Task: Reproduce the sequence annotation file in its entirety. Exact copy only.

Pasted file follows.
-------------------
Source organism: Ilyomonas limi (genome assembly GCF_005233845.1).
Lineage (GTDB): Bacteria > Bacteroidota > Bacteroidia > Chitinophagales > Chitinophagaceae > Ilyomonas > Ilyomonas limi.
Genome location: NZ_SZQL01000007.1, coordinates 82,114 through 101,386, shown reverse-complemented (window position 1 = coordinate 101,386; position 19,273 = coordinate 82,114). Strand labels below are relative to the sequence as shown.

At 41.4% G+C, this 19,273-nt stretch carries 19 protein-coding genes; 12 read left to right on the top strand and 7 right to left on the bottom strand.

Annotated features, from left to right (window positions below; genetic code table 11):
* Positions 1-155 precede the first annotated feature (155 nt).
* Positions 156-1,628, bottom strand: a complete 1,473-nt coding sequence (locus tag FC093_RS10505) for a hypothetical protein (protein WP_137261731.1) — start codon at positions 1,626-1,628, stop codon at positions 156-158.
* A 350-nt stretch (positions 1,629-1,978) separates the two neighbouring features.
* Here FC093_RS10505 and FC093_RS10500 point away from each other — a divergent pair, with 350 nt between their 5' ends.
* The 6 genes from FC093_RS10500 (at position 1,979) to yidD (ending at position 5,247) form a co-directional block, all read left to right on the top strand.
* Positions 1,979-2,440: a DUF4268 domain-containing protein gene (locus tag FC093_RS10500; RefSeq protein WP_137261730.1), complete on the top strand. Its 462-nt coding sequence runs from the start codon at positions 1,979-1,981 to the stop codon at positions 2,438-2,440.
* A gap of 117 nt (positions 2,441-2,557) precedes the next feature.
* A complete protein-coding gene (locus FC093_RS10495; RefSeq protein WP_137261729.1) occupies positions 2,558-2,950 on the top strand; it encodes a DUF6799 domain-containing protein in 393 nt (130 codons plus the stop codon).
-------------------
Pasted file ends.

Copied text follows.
Source organism: Ilyomonas limi (genome assembly GCF_005233845.1).
Lineage (GTDB): Bacteria > Bacteroidota > Bacteroidia > Chitinophagales > Chitinophagaceae > Ilyomonas > Ilyomonas limi.
Genome location: NZ_SZQL01000007.1, coordinates 82,114 through 101,386, shown reverse-complemented (window position 1 = coordinate 101,386; position 19,273 = coordinate 82,114). Strand labels below are relative to the sequence as shown.

At 41.4% G+C, this 19,273-nt stretch carries 19 protein-coding genes; 12 read left to right on the top strand and 7 right to left on the bottom strand.

Annotated features, from left to right (window positions below; genetic code table 11):
* Positions 1-155 precede the first annotated feature (155 nt).
* Positions 156-1,628, bottom strand: a complete 1,473-nt coding sequence (locus tag FC093_RS10505) for a hypothetical protein (protein WP_137261731.1) — start codon at positions 1,626-1,628, stop codon at positions 156-158.
* A 350-nt stretch (positions 1,629-1,978) separates the two neighbouring features.
* Here FC093_RS10505 and FC093_RS10500 point away from each other — a divergent pair, with 350 nt between their 5' ends.
* The 6 genes from FC093_RS10500 (at position 1,979) to yidD (ending at position 5,247) form a co-directional block, all read left to right on the top strand.
* Positions 1,979-2,440: a DUF4268 domain-containing protein gene (locus tag FC093_RS10500; RefSeq protein WP_137261730.1), complete on the top strand. Its 462-nt coding sequence runs from the start codon at positions 1,979-1,981 to the stop codon at positions 2,438-2,440.
* A gap of 117 nt (positions 2,441-2,557) precedes the next feature.
* A complete protein-coding gene (locus FC093_RS10495; RefSeq protein WP_137261729.1) occupies positions 2,558-2,950 on the top strand; it encodes a DUF6799 domain-containing protein in 393 nt (130 codons plus the stop codon).